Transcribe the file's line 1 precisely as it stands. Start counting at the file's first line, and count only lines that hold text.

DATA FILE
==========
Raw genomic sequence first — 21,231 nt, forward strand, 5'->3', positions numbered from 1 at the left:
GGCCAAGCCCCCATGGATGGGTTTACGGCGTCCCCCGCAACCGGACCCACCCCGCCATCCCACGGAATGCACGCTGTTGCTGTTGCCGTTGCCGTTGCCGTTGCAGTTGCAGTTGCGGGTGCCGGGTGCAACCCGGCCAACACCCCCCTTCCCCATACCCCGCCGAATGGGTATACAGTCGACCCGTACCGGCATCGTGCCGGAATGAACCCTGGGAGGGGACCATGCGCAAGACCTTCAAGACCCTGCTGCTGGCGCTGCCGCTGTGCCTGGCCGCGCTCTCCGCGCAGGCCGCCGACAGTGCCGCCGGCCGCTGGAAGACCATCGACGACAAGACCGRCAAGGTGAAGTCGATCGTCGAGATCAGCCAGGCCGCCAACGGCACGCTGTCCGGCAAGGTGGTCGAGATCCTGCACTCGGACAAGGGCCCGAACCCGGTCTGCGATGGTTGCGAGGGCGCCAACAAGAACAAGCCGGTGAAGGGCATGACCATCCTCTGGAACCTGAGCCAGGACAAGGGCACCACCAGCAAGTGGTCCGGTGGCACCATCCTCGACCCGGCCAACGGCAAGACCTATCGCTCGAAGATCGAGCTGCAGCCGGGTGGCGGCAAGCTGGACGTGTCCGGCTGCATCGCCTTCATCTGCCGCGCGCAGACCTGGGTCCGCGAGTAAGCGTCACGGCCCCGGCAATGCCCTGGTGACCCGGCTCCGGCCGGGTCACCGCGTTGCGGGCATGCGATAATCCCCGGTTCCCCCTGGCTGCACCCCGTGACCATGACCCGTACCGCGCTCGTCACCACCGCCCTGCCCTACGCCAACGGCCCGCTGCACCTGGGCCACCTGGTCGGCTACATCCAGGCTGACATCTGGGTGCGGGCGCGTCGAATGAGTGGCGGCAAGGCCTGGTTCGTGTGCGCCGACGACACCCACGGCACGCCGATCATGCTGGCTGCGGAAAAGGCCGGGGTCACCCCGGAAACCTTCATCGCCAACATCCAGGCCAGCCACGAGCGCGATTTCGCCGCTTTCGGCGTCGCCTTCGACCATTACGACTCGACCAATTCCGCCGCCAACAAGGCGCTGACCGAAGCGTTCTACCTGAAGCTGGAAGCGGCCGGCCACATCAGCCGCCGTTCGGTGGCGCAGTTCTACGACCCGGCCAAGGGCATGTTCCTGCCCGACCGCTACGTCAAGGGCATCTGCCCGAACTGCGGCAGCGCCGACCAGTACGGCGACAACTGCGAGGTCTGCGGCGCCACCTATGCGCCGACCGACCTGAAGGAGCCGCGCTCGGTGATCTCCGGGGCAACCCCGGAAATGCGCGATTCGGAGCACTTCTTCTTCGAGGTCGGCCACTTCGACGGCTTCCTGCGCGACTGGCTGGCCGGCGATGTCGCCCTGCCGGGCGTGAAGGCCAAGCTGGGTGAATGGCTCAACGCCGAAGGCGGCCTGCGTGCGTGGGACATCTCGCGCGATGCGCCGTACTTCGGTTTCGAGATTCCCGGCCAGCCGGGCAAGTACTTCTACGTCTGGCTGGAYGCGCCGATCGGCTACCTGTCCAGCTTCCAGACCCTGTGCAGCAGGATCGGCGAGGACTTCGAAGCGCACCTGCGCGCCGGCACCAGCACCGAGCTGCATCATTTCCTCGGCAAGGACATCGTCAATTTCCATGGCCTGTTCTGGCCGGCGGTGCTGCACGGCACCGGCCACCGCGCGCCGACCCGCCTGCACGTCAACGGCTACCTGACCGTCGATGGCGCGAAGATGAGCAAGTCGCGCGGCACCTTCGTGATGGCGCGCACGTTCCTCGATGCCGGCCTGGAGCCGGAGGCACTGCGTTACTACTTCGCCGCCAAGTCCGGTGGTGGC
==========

Raw genomic sequence first — 21,231 nt, forward strand, 5'->3', positions numbered from 1 at the left: